computer graphics, triple buffering is a variant on double buffering, a technique for drawing graphics that shows no (or less) flicker, shearing, and tearing artifacts.
Triple buffering attempts to provide a speed improvement over double buffering. In real life applications, this often involves trying to abstract the graphics drawing operations from being synchronized with the monitor's refresh rate. Typically this involves frames being drawn at a rate lower than or higher than the monitor's frame rate (a variable frame rate) without the usual effects this would cause (namely flickering, shearing and tearing).
Due to the software
algorithmnot having to poll the graphics hardware for monitor refresh events, the algorithm is free to run as fast as possible. This is not the only method of triple buffering available, but is the most prevalent on the PC architecture where the speed of the target machine is highly variable.
Another method of triple buffering involves synchronizing with the monitor frame rate, and simply using the third buffer as a method of providing breathing room for changing demands in the amount of graphics drawn. This is the use of a buffer in the true sense whereby the buffer acts as a . Such a method requires a higher minimum specification of the target hardware but provides a consistent (vs. variable) frame rate. This is the case when using triple buffering in
DirectX, where a chain of 3 buffer are rendered and always displayed.
Triple buffering implies three buffers, but the method can be extended to as many buffers as is practical for the application. Usually, there is no advantage to using more than three buffers.
Limitations of double buffering
If the system has two color buffers A and B, it can display buffer B while drawing a new picture (rendering) into buffer A. When it is done rendering into buffer A, the system needs to wait until buffer B is in the monitor's vertical blank period before swapping buffers. This waiting period could be several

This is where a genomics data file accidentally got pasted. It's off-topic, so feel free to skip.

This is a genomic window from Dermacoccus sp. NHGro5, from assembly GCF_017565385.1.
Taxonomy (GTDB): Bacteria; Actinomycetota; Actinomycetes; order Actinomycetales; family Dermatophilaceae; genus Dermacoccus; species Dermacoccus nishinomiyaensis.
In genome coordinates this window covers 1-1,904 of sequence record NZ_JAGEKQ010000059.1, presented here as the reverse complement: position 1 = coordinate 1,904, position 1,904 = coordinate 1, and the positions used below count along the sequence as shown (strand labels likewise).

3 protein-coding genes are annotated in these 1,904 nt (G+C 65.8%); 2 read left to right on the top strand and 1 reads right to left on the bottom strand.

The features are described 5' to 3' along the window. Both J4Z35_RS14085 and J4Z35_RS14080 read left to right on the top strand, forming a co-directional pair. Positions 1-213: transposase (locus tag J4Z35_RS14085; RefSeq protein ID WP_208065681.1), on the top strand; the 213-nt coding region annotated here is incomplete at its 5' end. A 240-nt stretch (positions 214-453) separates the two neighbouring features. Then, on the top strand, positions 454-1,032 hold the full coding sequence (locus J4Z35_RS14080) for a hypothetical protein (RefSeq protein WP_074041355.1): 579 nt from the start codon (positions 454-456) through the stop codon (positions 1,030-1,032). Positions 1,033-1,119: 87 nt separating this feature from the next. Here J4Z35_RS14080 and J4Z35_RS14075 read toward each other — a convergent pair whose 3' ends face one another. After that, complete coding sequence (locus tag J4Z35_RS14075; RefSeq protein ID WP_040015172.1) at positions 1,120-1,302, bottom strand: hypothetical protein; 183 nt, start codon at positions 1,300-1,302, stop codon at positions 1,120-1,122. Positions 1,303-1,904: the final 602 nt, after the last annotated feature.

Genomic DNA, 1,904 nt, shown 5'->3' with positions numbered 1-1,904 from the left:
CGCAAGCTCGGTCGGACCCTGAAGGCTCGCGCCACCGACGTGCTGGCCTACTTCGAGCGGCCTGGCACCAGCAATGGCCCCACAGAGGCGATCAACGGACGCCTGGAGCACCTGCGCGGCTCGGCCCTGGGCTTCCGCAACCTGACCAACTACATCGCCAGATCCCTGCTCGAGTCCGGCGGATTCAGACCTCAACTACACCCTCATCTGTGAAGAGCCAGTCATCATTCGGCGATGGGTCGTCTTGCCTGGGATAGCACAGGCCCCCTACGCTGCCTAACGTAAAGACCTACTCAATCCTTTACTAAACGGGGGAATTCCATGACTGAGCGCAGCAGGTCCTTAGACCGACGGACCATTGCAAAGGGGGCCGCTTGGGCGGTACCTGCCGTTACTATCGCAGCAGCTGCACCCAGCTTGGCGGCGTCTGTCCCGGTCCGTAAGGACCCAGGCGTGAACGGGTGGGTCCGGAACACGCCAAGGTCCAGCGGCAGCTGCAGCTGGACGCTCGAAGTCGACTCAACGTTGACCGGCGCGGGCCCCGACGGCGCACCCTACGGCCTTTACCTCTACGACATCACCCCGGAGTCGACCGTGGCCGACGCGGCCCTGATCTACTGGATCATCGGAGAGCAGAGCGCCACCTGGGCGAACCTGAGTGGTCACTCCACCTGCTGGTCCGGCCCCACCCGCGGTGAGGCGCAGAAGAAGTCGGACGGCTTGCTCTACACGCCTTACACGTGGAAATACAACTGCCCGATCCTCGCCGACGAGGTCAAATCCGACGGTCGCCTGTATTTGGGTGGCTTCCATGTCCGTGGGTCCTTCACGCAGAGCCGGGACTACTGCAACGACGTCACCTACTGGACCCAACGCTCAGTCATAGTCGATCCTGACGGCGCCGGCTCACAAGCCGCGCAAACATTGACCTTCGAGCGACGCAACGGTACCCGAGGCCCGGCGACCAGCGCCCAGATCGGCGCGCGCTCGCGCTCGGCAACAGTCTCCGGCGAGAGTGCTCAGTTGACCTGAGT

millisecondsduring which neither buffer can be touched. At 60 frames per second, there are only 16.67 milliseconds in which to draw the frame, so this delay could waste valuable frame time. When the monitor is in vertical blank it can either swap buffers A and B and then start rendering into buffer B (page flipping) or copy buffer A into buffer B and render into buffer A.
Advantage of triple buffering
If the system has three color buffers A, B and C, it does not have to wait to swap buffers. It can display buffer B while rendering into buffer A. When done rendering into buffer A, it can start rendering into buffer C immediately. When the monitor is in vertical blank, it can display buffer A and make buffer B available for reuse.
Also, on systems like
Amigas, you could paint using the CPUin parallel with the blitterdoing a cleanup of a previous buffer, meaning that you could show buffer A, while cleaning buffer B and paint graphics on buffer C. If you only used two buffers, you would have to make sure the cleaning was completely done before starting the drawing on the unused buffer, which would waste some time.
Limitations of triple buffering
If the system always renders buffers in less time than it takes to display a buffer once on the monitor, the computer will wait for the monitor regardless of how many buffers there are. In this particular case triple buffering has no advantage over double buffering. The third buffer also uses additional memory, which could be used for other data (like textures).
Thirdly, if the system is
interactive(for example, a simulator or a video game), and using triple buffering as a fixed order reservoir, triple buffering increases the average delay between the input controls being read and visual feedback being presented to the user. In the other case where frames can be dropped without being displayed, triple buffering can actually lower response time by including input data which wasn't available when the previous dropped frames were rendered.
* " [http://www.gamecritics.com/triple-buffering-improve-your-pc-gaming-performance-for-free Triple buffering: improve your PC gaming performance for free] " by Mike Doolittle (2007-05-24)
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